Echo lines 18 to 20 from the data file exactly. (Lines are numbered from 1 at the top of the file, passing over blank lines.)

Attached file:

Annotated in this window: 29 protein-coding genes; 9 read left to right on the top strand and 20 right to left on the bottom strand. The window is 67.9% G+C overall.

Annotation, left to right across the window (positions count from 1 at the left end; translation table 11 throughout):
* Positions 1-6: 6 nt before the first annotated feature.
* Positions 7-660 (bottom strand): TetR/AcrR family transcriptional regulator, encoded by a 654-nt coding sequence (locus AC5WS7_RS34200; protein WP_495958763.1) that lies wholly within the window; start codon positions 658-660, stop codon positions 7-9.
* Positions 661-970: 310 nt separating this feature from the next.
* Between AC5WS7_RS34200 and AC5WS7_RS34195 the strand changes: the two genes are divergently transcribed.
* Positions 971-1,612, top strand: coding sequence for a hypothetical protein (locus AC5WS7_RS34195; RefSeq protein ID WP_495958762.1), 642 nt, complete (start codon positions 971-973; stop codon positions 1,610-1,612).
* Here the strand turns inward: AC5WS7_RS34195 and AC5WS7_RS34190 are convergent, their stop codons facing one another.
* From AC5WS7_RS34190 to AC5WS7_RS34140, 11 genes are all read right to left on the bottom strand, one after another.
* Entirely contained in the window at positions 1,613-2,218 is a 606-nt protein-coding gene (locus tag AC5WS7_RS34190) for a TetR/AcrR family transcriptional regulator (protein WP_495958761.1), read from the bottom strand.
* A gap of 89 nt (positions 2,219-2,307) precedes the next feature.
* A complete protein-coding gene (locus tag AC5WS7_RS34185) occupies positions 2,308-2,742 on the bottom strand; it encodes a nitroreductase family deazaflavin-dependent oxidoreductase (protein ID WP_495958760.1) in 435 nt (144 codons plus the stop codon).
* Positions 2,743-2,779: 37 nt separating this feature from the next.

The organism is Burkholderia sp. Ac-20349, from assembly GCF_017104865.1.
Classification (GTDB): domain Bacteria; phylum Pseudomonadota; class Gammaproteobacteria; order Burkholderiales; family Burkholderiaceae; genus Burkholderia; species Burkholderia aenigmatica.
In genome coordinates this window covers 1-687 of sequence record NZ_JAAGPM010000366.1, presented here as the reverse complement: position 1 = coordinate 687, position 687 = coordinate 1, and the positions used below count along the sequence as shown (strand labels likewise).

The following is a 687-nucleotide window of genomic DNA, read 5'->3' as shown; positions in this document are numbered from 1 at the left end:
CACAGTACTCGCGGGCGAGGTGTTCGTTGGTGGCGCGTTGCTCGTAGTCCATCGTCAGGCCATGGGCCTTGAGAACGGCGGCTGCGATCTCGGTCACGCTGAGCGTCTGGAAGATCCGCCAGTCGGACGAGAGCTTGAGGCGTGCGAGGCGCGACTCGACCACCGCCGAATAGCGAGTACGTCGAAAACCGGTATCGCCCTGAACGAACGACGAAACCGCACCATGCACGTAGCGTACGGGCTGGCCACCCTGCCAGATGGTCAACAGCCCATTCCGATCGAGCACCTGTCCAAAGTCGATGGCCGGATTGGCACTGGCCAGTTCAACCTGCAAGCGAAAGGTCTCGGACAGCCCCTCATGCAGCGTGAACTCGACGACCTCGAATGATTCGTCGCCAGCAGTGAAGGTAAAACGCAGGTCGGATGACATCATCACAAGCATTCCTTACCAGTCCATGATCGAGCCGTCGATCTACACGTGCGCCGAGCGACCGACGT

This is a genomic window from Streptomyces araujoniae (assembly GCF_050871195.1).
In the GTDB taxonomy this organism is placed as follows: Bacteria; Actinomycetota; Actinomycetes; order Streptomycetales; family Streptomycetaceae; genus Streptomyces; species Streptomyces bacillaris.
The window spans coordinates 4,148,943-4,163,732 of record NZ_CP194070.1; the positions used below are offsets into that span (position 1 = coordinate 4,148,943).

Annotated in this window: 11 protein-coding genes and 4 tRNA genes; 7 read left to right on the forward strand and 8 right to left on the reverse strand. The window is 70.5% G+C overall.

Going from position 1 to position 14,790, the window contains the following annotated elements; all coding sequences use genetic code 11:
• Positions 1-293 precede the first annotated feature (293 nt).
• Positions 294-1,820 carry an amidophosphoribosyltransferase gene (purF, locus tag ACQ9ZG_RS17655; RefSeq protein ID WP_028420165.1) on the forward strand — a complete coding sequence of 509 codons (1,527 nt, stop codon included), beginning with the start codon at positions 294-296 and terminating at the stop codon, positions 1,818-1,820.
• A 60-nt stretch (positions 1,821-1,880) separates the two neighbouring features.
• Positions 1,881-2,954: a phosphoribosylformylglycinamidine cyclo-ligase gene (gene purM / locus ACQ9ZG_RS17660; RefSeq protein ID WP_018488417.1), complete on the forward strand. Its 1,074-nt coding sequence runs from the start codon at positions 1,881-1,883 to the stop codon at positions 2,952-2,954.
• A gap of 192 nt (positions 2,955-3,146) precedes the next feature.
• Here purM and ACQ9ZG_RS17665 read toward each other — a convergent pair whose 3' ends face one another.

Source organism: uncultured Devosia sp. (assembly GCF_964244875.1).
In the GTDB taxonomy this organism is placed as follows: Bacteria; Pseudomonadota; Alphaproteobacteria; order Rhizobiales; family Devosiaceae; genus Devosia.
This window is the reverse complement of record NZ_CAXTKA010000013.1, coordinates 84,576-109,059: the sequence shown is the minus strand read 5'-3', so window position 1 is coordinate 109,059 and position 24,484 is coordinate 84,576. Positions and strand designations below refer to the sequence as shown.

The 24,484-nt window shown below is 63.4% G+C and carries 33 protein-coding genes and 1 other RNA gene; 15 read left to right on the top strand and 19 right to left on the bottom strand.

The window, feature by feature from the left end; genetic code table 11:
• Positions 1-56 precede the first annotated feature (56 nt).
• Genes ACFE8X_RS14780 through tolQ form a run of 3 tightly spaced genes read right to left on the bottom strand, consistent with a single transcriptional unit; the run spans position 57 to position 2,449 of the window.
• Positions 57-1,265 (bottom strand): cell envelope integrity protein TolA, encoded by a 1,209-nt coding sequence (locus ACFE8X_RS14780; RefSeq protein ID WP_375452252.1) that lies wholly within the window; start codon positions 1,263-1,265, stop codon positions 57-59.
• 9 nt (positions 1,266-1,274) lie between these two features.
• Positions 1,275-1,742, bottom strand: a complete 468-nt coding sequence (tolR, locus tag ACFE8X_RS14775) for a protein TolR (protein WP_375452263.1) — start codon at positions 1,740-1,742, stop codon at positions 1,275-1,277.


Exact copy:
CACAGTACTCGCGGGCGAGGTGTTCGTTGGTGGCGCGTTGCTCGTAGTCCATCGTCAGGCCATGGGCCTTGAGAACGGCGGCTGCGATCTCGGTCACGCTGAGCGTCTGGAAGATCCGCCAGTCGGACGAGAGCTTGAGGCGTGCGAGGCGCGACTCGACCACCGCCGAATAGCGAGTACGTCGAAAACCGGTATCGCCCTGAACGAACGACGAAACCGCACCATGCACGTAGCGTACGGGCTGGCCACCCTGCCAGATGGTCAACAGCCCATTCCGATCGAGCACCTGTCCAAAGTCGATGGCCGGATTGGCACTGGCCAGTTCAACCTGCAAGCGAAAGGTCTCGGACAGCCCCTCATGCAGCGTGAACTCGACGACCTCGAATGATTCGTCGCCAGCAGTGAAGGTAAAACGCAGGTCGGATGACATCATCACAAGCATTCCTTACCAGTCCATGATCGAGCCGTCGATCTACACGTGCGCCGAGCGACCGACGT

This is a genomic window from Streptomyces araujoniae (assembly GCF_050871195.1).
In the GTDB taxonomy this organism is placed as follows: Bacteria; Actinomycetota; Actinomycetes; order Streptomycetales; family Streptomycetaceae; genus Streptomyces; species Streptomyces bacillaris.